With the introduction of the Marriage (Same Sex Couples) Act 2013, lawyers may feel that the battle for gay equality has been won. In reality, nothing could be further from the truth. On the eve of London Gay Pride 2013, Lucy Scott-Moncrieff, then president of the Law Society,said: “Gay inequality is closer to home than most people think. It’s not a foreign phenomenon. Our neighbours, our friends, and our children are being discriminated against and treated adversely. Despite legal protections in place, gay inequality remains rife in the UK.
A tendency to discriminate against LGBT people is present in everyday areas of life – in the workplace, in the playground, at the sports arena. This is unacceptable, embarrassing and shocking.” As private client solicitors, we are used to being sensitive to the individual circumstances of our clients, so we can provide them with the best advice for them as individuals. But the profession is still not as educated as it could – and should – be on the specific issues of concern for LGBT clients, which I use here to mean those who effectively do not identify with the mainstream heterosexual orientation.
In my experience, active discrimination against LGBT clients is rare among legal professionals. But there can be an unintentional lack of understanding and empathy towards the LGBT client’s perspective on life, or a knowledge gap regarding the individual concerns that LGBT clients have about certain legal topics – especially capacity and end-of-life issues. All this can cause practitioners to offer advice which can fall short of what the LGBT client needs.
While the basic law for LGBT clients is no different from that to which all of society is subject, what can be different is the way in which that law has to be interpreted in terms of the LGBT client’s expectations, circumstances or concerns. In this article, I explore some current issues to which many practitioners may not have given much thought – and offer my own LGBT perspective.
Today’s LGBT clients
At some stage in their lives, every LGBT client is likely to have had a battle accepting their sexuality. This struggle may have been even greater for those clients aged 55 and older, who were brought up in a legal framework where homosexuality was illegal. Indeed, it is estimated that there are still some 110,000 men with pre-1967 convictions for homosexual crimes. (Conversely, today’s teenagers are redefining attitudes to homophobia by regarding LGBT issues as non-issues.)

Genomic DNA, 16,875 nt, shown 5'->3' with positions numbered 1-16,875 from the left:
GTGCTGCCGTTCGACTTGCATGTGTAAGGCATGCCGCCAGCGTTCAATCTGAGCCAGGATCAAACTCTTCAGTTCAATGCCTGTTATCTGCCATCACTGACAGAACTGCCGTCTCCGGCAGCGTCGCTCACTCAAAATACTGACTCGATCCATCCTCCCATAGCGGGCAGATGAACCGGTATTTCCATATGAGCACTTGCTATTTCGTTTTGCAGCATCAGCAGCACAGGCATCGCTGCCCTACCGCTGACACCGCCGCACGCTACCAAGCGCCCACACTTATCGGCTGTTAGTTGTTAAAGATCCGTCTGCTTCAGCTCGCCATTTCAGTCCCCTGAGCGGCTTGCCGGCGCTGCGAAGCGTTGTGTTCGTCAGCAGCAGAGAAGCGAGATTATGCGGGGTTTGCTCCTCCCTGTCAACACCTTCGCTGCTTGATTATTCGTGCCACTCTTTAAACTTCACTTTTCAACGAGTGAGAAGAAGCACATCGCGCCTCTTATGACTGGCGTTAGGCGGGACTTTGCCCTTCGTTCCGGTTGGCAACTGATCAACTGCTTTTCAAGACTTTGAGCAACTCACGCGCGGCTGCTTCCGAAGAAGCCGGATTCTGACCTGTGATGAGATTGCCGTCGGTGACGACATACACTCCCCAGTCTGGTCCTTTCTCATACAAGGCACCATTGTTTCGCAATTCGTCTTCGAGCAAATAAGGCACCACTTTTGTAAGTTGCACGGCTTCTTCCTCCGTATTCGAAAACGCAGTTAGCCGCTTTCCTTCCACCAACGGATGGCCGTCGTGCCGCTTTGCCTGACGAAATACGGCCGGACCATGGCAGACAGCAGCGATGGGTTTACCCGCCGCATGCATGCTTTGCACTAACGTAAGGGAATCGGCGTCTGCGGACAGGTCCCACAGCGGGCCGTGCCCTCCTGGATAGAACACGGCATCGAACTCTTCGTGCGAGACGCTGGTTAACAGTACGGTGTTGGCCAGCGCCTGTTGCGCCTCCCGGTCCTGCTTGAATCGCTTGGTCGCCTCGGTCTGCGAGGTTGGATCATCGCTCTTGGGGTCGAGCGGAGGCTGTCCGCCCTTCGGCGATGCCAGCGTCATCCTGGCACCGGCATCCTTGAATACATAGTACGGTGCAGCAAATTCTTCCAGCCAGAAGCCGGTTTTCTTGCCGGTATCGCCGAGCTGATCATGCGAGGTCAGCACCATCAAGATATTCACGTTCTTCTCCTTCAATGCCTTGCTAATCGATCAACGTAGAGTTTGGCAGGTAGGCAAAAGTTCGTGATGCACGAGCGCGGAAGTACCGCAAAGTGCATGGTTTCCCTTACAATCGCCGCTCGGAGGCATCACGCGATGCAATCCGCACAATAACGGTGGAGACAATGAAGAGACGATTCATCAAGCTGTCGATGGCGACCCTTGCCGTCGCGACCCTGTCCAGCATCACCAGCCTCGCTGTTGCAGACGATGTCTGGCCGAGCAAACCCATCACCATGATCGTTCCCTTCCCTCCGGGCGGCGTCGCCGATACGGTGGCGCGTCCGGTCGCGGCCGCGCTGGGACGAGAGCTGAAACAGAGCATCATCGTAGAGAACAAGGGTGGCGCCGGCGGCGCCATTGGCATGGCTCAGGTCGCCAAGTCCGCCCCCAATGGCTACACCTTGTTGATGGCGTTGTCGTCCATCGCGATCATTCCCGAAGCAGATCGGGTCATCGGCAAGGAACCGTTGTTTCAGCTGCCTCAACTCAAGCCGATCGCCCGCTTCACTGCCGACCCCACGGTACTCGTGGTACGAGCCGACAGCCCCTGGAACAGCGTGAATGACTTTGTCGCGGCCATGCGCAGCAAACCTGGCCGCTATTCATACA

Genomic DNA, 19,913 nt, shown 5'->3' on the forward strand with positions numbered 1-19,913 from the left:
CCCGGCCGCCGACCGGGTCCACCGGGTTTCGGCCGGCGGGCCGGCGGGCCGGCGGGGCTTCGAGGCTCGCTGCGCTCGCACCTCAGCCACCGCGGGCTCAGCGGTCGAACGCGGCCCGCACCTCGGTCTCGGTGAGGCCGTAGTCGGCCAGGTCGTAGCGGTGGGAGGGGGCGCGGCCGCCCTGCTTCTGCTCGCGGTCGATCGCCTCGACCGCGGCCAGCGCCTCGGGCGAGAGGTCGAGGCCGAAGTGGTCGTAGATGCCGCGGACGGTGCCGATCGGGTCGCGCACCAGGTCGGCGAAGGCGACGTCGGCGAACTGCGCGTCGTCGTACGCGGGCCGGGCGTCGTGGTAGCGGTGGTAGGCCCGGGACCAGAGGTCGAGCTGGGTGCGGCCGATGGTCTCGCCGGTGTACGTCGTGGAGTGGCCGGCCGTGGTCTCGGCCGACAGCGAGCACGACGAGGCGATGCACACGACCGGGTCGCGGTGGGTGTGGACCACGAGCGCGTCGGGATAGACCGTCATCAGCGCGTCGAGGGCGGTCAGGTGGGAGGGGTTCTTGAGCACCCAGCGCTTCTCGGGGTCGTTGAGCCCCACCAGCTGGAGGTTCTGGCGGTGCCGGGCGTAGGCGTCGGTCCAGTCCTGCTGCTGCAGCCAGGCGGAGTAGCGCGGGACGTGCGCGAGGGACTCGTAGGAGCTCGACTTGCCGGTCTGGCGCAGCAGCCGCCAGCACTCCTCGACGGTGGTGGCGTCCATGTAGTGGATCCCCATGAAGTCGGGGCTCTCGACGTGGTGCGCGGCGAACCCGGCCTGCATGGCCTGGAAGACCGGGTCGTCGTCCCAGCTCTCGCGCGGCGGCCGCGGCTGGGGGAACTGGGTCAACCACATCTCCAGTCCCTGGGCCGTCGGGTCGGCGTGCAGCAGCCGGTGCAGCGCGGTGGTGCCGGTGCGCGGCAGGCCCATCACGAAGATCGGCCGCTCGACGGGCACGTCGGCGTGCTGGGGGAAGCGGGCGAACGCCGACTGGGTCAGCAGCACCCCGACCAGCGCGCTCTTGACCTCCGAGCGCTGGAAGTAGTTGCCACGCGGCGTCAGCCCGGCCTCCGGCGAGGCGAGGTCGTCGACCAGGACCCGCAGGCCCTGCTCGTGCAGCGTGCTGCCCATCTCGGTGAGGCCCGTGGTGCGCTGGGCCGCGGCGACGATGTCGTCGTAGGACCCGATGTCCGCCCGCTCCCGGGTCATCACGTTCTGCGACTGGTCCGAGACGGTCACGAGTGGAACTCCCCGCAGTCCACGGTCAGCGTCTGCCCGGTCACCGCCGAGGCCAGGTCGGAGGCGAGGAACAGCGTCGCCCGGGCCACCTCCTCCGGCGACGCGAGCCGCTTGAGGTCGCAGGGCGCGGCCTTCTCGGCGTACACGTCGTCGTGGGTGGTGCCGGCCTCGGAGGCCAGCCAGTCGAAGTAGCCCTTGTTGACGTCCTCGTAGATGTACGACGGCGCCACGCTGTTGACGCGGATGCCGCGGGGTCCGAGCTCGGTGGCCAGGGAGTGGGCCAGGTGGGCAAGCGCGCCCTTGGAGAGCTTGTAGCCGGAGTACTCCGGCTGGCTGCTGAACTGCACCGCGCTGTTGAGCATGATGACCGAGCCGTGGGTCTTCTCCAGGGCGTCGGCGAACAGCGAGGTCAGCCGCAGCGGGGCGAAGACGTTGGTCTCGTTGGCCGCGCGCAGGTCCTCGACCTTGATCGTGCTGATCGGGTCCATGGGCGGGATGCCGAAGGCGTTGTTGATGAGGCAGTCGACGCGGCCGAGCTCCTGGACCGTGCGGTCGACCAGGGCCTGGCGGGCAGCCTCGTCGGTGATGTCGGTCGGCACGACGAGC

Many LGBT people have compensated to some extent by being overachievers in some way, or by shrinking into anonymity. The absence of children will have placed more emphasis on career progression, with the greater disposable income that results. The ‘Pink Pound’ is not imaginary marketing hype – recent research shows that the LGBT community in the UK has a spending power of £6bn per annum; and studies have shown that up to 90% of the LGBT community support gay businesses or overtly gay-friendly businesses. This financial self identification
Self identification has been embraced by gay hotels, gay travel companies, nightclubs, bars and restaurants. This has led to a growth in the number of high net worth individuals from the community. But while the public profile, and the acceptance, of the LGBT community is growing, there also remains a significant amount of prejudice. Many LGBT people still face taunts, ridicule and other forms of discrimination. Those advising them need to remember that, and not make life harder for the LGBT client by trivialising their concerns or worse still, overlooking or dismissing them. I, therefore, would encourage practitioners to think differently not only about the advice they give, but also about the language in which it is expressed. It will not, of course, always be necessary to immediately ascertain your client’s sexuality or legal gender. But, in order to understand the client and gain their trust, it can be important for the client to be able to talk freely about their sexual orientation; this, in turn, may have an impact on the content of your advice. Developing this trust and understanding is particularly important in relation to the sick or elderly LGBT client, or indeed an LGBT couple where one individual may not be of UK origin (and who may come from a less tolerant culture).
Elderly LGBT clients
When advising the elderly single person, one should not assume that just because they have never married or appear not to have had an intimate relationship, they must be LGBT. There are, for instance, many single ladies born in the 1920s who never had the opportunity to marry because of the shortage of eligible men after World War II, and instead drifted into a companionable relationship with another woman that was entirely non-sexual. If you are advising an elderly same sex couple who you think may be gay, you could use language like: ‘You obviously mean a lot to each other; have you lived together for a long time?’ Questions such as this do not compel someone to admit their sexuality, but do allow you scope to talk more freely together if they wish to do so. Remember that your first reactions will be very important – if you express surprise or embarrassment, this may curtail the discussion and mean that you are unable to give more holistic advice. Be gentle, be compassionate, and use non-judgmental language. Remember, too, that elderly LGBT clients may not want to use the modern terms ‘lesbian’, ‘gay’ or ‘bisexual’ – they may simply say ‘confirmed bachelor’, or, ‘she never found the right man’. Always try to act sensitively, because what may not be an issue to you or your staff may still be an issue in the mind of the elderly LGBT client, because of their upbringing and attitude to sexual orientation. Should you yourself confirm your own LGBT orientation to a client in such a circumstance? This is very much situation specific. For instance, in some communities and areas of work, you may already be known as LGBT, and so such a conversation may be appropriate, and might assure the client that you can offer empathy and support at a difficult time.